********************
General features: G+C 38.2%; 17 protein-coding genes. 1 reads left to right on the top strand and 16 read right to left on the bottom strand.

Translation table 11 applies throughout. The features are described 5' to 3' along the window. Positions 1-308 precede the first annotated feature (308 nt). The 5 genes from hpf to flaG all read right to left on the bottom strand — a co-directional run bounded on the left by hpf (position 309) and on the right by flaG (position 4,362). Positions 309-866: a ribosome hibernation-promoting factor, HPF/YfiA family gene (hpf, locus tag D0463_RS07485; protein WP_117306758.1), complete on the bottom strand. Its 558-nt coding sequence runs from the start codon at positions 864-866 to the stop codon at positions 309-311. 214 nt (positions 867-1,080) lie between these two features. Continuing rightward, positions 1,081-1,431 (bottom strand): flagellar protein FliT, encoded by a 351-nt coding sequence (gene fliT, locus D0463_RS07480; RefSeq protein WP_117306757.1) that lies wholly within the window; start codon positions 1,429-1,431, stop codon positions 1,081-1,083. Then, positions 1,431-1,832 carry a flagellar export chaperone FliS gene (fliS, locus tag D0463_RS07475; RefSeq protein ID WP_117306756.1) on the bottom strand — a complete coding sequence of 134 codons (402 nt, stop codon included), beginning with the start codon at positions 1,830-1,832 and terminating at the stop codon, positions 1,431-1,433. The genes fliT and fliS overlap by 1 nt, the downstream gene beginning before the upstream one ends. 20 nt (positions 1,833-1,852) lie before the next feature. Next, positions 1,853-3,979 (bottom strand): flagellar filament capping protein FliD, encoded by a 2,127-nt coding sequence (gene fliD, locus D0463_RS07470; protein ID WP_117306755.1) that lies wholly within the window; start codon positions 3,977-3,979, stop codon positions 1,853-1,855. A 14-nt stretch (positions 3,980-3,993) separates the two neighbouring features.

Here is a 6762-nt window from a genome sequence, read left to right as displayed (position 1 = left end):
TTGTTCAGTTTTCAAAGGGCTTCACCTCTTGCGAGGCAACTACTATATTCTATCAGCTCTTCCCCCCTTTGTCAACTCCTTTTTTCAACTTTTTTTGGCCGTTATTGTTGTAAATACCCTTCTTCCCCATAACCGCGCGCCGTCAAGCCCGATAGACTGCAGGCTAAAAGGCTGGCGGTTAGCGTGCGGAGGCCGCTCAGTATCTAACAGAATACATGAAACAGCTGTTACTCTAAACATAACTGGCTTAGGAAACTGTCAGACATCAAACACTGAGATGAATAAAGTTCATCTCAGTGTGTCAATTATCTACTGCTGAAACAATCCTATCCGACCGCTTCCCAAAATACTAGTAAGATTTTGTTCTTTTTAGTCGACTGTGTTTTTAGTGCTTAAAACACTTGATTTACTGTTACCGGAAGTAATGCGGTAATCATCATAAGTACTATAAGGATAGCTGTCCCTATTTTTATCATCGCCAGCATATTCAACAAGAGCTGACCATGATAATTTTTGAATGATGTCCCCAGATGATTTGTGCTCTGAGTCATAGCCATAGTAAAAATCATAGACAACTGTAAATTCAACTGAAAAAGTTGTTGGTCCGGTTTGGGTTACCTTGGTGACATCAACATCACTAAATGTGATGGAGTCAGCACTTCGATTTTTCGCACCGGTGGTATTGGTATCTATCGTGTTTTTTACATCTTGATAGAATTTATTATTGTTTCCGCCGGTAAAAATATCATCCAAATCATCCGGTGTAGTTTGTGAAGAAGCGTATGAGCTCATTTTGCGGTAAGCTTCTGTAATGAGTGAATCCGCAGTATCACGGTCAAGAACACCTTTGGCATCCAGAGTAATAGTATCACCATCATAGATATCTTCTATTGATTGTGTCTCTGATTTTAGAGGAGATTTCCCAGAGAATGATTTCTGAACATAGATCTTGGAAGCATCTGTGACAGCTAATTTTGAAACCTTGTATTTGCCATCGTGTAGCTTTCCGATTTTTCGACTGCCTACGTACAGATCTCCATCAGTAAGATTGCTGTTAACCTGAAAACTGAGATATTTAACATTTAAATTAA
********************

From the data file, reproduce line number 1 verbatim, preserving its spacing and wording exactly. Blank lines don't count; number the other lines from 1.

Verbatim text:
General features: G+C 38.2%; 17 protein-coding genes. 1 reads left to right on the top strand and 16 read right to left on the bottom strand.